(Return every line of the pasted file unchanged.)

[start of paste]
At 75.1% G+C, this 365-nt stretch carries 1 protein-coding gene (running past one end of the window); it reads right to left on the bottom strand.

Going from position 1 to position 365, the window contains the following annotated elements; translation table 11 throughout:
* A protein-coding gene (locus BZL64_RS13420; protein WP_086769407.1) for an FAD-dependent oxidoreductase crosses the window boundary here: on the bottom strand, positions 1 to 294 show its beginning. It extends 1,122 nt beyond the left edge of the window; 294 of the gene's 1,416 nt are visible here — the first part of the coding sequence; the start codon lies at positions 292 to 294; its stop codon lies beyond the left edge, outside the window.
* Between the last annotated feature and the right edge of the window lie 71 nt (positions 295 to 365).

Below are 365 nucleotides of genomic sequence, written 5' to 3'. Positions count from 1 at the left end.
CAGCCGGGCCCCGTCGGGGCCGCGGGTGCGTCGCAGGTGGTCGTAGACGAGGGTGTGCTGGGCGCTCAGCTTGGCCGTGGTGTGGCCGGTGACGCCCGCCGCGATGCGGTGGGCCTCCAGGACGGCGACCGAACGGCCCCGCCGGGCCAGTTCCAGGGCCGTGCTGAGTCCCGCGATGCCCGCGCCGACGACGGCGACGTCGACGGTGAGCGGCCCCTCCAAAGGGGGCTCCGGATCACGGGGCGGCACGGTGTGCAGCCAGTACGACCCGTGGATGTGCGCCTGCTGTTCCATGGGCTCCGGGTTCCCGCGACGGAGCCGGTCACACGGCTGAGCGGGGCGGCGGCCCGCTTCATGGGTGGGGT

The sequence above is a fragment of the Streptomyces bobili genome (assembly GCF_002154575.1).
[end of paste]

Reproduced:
At 75.1% G+C, this 365-nt stretch carries 1 protein-coding gene (running past one end of the window); it reads right to left on the bottom strand.

Going from position 1 to position 365, the window contains the following annotated elements; translation table 11 throughout:
* A protein-coding gene (locus BZL64_RS13420; protein WP_086769407.1) for an FAD-dependent oxidoreductase crosses the window boundary here: on the bottom strand, positions 1 to 294 show its beginning. It extends 1,122 nt beyond the left edge of the window; 294 of the gene's 1,416 nt are visible here — the first part of the coding sequence; the start codon lies at positions 292 to 294; its stop codon lies beyond the left edge, outside the window.
* Between the last annotated feature and the right edge of the window lie 71 nt (positions 295 to 365).

Below are 365 nucleotides of genomic sequence, written 5' to 3'. Positions count from 1 at the left end.
CAGCCGGGCCCCGTCGGGGCCGCGGGTGCGTCGCAGGTGGTCGTAGACGAGGGTGTGCTGGGCGCTCAGCTTGGCCGTGGTGTGGCCGGTGACGCCCGCCGCGATGCGGTGGGCCTCCAGGACGGCGACCGAACGGCCCCGCCGGGCCAGTTCCAGGGCCGTGCTGAGTCCCGCGATGCCCGCGCCGACGACGGCGACGTCGACGGTGAGCGGCCCCTCCAAAGGGGGCTCCGGATCACGGGGCGGCACGGTGTGCAGCCAGTACGACCCGTGGATGTGCGCCTGCTGTTCCATGGGCTCCGGGTTCCCGCGACGGAGCCGGTCACACGGCTGAGCGGGGCGGCGGCCCGCTTCATGGGTGGGGT

The sequence above is a fragment of the Streptomyces bobili genome (assembly GCF_002154575.1).